To teach this to your dog, first open your hand with a treat in it and say "Take it."

Then, close your hand with a treat inside and, when your dog moves his nose away, say "Good leave it.

And then you can open your hand again, say "Take it," and let your dog take the treat.

You'll need to repeat the "Take It / Leave It" sequence a few times before your dog understands, but once he does you'll have a very effective solution for stopping biting. All you have to do when your dog bites your hand or your arm is tell him to "Leave it," and he'll stop.

# 4 Use a Squirt Bottle

Using a squirt bottle can be another way to snap your dog out of an unwanted behavior. If your dog is biting your hand or your arm, grab a squirt bottle with your free hand and squirt him right in his muzzle.

Not in his eyes, but right in his mouth. That's basically a reality check that tells the dog to stop what he's doing right now. Then, give him a redirection like "sit," "down" or have him do "doggie pushups." (More on this below if you do not know what doggie push ups are.)

Also, here's one final important reminder. Remember to pay attention to how other people in your house are treating your dog. Are they agitating the dog and playing tug of war, or playing rough? This kind of play can simplify your dog to bite. So if that's the case, than you're probably going to have to do some very important "people training" as well.

Source by Krista Cantrell

Dog Training Treat – Why it Should Be Used

A Dog training treat is a great way to reward your dog when training. As your dog releases the response you are looking for during training. Rewarding your pet with treats and praises, lets him know that you are very please with his reactions. This helps to instill the commands you are teaching.

Using a dog training treat places closeness between you and your pet that creates trust.The treats has a way of getting your dog full attention and make him focus on what you have to teach him, rather it be to sit, lay, rollover, bark, etc.

Treats should be easy to digest, and favored enough that your dog want to keep performing your commands, so that he or she may be awarded with another one.

There are plenty brands of dog training treats. The kinds you should be interested in are the healthy ones that help give your dog the supplements they need to maintain an energetic and sick free life span.

When choosing your dog training treat you want to use all natural ingredients. Make sure your choice does not contain any additives or preservatives.

Your pet will love the many flavors that are available. You have chicken flavor, beef flavor, peanut butter flavor and the list keeps going on. The meat that is used is real meat that your dog will flip for.

Using a dog training treat is also outstanding for cleaning your pet teeth and keeping their breath clean and fresh while maintaining healthy gums. Greenies are a very good dental substance for your dog. They are made chewy and this gives strength to your dogs’ teeth and gums.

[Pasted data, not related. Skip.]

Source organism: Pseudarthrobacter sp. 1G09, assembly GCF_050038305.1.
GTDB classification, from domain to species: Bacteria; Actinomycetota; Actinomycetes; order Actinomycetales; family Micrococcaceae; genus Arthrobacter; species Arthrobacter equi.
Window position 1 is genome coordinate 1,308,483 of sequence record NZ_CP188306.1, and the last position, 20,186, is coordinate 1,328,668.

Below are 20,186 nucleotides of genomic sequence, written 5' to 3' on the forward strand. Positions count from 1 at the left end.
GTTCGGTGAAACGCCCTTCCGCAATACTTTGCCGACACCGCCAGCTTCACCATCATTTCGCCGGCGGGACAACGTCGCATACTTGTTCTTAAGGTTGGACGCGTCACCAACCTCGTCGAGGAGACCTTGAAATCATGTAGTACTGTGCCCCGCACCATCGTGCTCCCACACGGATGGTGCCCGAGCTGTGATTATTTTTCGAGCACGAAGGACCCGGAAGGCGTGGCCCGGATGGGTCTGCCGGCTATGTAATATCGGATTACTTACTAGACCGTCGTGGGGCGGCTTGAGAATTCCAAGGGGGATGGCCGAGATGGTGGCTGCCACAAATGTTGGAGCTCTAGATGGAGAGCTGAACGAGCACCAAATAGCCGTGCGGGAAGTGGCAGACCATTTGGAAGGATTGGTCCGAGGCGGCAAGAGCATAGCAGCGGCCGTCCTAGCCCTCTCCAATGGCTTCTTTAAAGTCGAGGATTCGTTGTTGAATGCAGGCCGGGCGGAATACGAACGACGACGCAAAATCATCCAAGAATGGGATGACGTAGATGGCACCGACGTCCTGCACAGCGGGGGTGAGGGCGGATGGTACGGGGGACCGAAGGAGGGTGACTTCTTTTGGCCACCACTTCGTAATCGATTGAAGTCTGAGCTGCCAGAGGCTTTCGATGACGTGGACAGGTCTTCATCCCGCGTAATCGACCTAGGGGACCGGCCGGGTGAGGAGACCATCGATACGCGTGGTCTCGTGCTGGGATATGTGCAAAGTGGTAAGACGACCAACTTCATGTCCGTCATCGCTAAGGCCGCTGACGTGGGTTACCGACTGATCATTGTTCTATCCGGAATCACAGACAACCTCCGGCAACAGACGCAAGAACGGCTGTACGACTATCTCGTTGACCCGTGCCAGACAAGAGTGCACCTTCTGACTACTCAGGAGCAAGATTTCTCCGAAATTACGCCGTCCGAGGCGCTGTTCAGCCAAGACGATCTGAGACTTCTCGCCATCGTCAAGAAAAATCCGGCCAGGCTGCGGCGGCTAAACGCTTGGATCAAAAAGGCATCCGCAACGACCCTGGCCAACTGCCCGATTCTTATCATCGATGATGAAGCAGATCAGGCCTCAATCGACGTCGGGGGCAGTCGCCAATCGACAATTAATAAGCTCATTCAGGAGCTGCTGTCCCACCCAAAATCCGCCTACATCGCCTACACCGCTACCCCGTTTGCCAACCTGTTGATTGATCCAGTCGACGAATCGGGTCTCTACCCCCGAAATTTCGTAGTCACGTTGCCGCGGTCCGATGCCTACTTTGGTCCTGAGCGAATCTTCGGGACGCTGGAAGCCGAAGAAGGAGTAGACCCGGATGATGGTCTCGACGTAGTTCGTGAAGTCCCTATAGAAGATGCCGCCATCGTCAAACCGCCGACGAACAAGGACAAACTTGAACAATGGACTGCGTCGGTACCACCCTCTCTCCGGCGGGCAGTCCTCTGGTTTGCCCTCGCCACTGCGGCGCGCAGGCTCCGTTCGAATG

If your time is not limited, another thought to consider is to make your own dog training treats. This would eliminate the time it take to search for different kinds of treats in the marketplace. You also, will be able to make sure your pet is receiving the healthy treats that he or she deserves.

No matter what your training purpose maybe, using a dog training treat to get and keep your dog attention as they perform is the best way to achieve resorts fast. So do it like the pros, when your pet go that extra step to sit, lay, bark, don’t bark, and of course relieves himself in the correct place. Reward him or her with that very tasty treat and you will find yourself getting results every time.

Source by Stephen Mac

Choosing the Best Pointer Dog For Your Hunting

Pointing Dogs are some of the best for hunting birds. However, many people will want to know what type of pointer will make the best dog for their hunting. We think it is best to start this analysis by considering your terrain. In the US, much of the terrain lends itself to mediumanging dogs. The best dogs that will fit into this criteria will be those that are not the fastest dogs around but are still full of eagerness to hunt and stamina. Their ability to work a little closer to the hunter works well here especially when hunting pheasant. Of all the pointing dogs available, one of the best choices for this type of work is the English Setter. It offers a strong dog that is fast enough to get the job done. In addition, it has a good coat that will allow it to work well in the northern climates.

However, another alternative to the English Setter is the Brittany Spaniel. This dog can work very well despite its slightly smaller size and may be a better fit with a slower hunter.

If you are hunting in heavy cover areas like that are common in the Northeast, you will be wanting a dog with a closer range. This will make the dog less likely to get lost in this terrain. Of course, you can offset this by opting for radio tracking or GPS collar, but there is still an added risk in tough thicket of the collar getting knocked off. For this type of hunting, all of the points and spaniels can work fairly well. Some suggest that a thicker coat might be needed for colder environments, but the benefit gained from this might be offset by the increased problem of picking up burrs, and other junk while hunting.

By keeping the consideration of the terrain in mind, you should be in good shape with choosing a solid dog breed. Pointing dogs have become a popular hunting dog in America and are very effective bird dogs regardless of the type chosen.

Source by Mike J. Browndike